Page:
And the narrator is fabulous. Ms. Moore does not have to produce the menu of accents you might find in a Follett novel whose storyline crosses Europe, the UK and the U.S., but she has what I believe is a much harder task. She has to distinguish between a mother and two sisters in the same family, and several male characters using subtle differences in tone and cadence. I was really impressed.
If you have any sense of humor at all, read this book. Fun.
You all know what this book is about since it is now a major film. But I hope you don't know the complete plot. I didn't have any idea what was really going on, and I had no idea how it would end, until I listened to the book, I am glad to say.
Ms. Flynn builds the story one step and a time, one brick after another. There is nothing missing, nothing skipped over. It would be a great book for a class on fiction-writing or story-telling.
When the audio books begins, you may groan at the peppy voice of Kirby Heyborne, but hold on for a bit. It gets better. In fact, I am sure that Heyborne was intentionally annoying at the beginning to emphasize his character's journey.
Worth reading? Yes.
The best book ever? No.
I am amazed at the number of reviewers who said this book would make you grab your pillow, have sleepless nights, get goosebumps. Not at all. Is it interesting? Yes. Are there many moments when I am not sure what is real and what isn't? Yes. But not scary.
(If you want to be scared, read "Salem's Lot" by Stephen King, or read "Relic" and "Reliquary" by Preston & Child.)
I enjoyed it, I recommend it, and I will miss the main characters, especially Nora.
P.S. If you like narratives that tie up all loose threads by the final pages, do not read this book.
This is part 3 of another fabulous Follett series, "The Century Trilogy." I highly recommend them all. Especially now that part 3 is available, I envy anyone who is just starting the set with book 1 "The Fall of Giants."
The story follows the characters in families in England/Wales, Russia, the U.S. and Germany from the very beginnings of WWI through the election of Barack Obama. An overwhelming task, definitely fiction, but including and based on historical facts.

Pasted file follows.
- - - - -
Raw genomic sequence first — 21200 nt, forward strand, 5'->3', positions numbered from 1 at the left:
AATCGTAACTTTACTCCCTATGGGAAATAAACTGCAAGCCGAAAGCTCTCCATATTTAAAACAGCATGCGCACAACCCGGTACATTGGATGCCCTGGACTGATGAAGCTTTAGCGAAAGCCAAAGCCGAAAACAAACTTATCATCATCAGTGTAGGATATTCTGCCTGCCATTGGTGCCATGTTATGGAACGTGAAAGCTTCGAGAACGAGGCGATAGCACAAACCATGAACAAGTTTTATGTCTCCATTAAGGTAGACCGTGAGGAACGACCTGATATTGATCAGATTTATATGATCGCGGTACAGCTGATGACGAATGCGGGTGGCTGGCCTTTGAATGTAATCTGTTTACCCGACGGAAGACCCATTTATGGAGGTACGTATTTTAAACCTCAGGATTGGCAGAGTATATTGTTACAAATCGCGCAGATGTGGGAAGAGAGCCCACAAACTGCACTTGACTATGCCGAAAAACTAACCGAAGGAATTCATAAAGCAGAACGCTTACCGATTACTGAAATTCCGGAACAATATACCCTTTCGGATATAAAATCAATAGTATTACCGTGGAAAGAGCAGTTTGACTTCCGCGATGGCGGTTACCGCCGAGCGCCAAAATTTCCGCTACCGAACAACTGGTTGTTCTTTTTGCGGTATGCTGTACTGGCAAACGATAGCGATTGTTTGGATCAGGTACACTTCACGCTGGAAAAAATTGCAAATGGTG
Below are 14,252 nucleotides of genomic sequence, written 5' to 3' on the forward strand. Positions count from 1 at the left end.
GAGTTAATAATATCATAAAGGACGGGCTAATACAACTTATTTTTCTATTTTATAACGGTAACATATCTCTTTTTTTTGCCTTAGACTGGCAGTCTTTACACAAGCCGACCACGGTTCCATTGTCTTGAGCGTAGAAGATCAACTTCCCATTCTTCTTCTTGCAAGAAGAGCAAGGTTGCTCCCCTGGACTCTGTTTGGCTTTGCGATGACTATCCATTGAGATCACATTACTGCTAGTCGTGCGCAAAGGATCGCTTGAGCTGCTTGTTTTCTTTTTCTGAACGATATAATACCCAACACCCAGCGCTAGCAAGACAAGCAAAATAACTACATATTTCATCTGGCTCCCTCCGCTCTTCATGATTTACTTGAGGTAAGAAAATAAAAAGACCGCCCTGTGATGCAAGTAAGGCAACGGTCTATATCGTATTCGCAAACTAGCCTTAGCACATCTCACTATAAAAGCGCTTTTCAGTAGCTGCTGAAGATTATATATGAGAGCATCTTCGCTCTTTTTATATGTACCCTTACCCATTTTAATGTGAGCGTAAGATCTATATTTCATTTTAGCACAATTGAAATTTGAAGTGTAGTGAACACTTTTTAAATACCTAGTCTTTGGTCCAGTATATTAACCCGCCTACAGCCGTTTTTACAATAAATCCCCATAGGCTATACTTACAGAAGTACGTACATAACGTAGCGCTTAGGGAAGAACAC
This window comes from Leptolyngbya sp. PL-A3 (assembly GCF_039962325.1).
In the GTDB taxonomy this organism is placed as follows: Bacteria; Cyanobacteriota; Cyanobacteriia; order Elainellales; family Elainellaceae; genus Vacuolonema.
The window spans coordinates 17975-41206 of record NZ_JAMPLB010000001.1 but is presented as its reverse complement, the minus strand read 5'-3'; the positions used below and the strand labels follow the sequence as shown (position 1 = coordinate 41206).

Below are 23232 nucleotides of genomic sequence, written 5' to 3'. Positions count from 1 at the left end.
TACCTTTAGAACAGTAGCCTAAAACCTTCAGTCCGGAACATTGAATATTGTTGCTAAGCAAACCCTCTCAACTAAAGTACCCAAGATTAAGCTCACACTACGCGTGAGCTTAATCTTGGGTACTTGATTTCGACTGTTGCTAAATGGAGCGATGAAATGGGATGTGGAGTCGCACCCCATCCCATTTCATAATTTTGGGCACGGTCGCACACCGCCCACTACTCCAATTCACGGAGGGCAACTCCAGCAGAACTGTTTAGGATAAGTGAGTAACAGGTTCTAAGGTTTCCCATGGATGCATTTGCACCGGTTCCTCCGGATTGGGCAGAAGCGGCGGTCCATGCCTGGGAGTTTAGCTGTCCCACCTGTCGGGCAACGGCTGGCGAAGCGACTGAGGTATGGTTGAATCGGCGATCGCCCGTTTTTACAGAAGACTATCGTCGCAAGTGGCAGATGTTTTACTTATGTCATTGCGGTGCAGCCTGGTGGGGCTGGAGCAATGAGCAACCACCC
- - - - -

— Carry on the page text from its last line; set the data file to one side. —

The only criticism I have is that the stories are just a bit too positive. There certainly was tragedy and loss for each family, but it bothered me that so many of the characters become movie stars, elected officials, famous writers, etc. Narrator Lee excels at all accents except American, but I still love the series.
VERY long - loved that too!!!
I had serious doubts when I read Robert Galbraith's first novel, "Cuckoo's Calling." It was hard for me to imagine that RG -- widely known to be the pen name of J.K. Rowling -- could write something so different from the complex fantasy of the Harry Potter series. But she/he did, and it was excellent.
In this second of the series, the characters of detective Cormoran Strike and his assistant Robin have grown. I know and like them even more than I did before.
The plot is just complex enough to make the mystery difficult to solve, but not so complex that I am confused and lost.
The narrator, Robert Glenister, is one of the best I ever heard. He uses various types of British accents, and he perfectly represents one character who is British but spent a lot of time in the U.S. Absolutely superb.
I STRONGLY RECOMMEND. Loved it!
This series is second-to-none. Read ALL of these novels, but you MUST begin with the first one. (This is book 10.)
EXCELLENT! Narrator, writing, plot, character development ... everything.
This is not a badly written book. However, it simply did not hold my interest. I waited several weeks to write this review because I was not sure what to say.
The bleak and battered Irish towns, the tormented main character ... just not my style. If I had to label it, I would say this book reminded me of a film-noire movie. If that appeals to you, please read this novel.